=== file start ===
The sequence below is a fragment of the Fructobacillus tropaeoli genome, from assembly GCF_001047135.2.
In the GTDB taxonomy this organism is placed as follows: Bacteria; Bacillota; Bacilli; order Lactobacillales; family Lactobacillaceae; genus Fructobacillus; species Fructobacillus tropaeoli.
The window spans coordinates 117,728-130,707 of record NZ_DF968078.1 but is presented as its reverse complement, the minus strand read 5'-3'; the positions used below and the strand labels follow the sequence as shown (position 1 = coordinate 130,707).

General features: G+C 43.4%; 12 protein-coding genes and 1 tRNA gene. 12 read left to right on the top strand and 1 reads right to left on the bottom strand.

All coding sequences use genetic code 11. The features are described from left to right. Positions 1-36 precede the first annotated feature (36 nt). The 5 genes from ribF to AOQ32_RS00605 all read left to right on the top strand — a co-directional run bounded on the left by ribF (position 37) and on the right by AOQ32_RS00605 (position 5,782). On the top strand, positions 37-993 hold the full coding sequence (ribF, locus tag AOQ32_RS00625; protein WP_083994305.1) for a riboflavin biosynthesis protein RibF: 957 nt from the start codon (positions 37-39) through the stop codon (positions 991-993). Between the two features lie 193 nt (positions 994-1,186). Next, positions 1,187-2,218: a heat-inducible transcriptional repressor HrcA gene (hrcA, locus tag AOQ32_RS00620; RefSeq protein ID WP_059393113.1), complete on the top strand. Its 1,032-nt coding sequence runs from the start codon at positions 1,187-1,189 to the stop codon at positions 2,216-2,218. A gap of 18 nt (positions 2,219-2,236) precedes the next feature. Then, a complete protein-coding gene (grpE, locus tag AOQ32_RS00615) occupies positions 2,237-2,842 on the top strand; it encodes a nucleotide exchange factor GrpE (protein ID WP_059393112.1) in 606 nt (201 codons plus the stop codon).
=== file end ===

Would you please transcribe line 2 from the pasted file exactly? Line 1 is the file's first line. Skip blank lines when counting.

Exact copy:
In the GTDB taxonomy this organism is placed as follows: Bacteria; Bacillota; Bacilli; order Lactobacillales; family Lactobacillaceae; genus Fructobacillus; species Fructobacillus tropaeoli.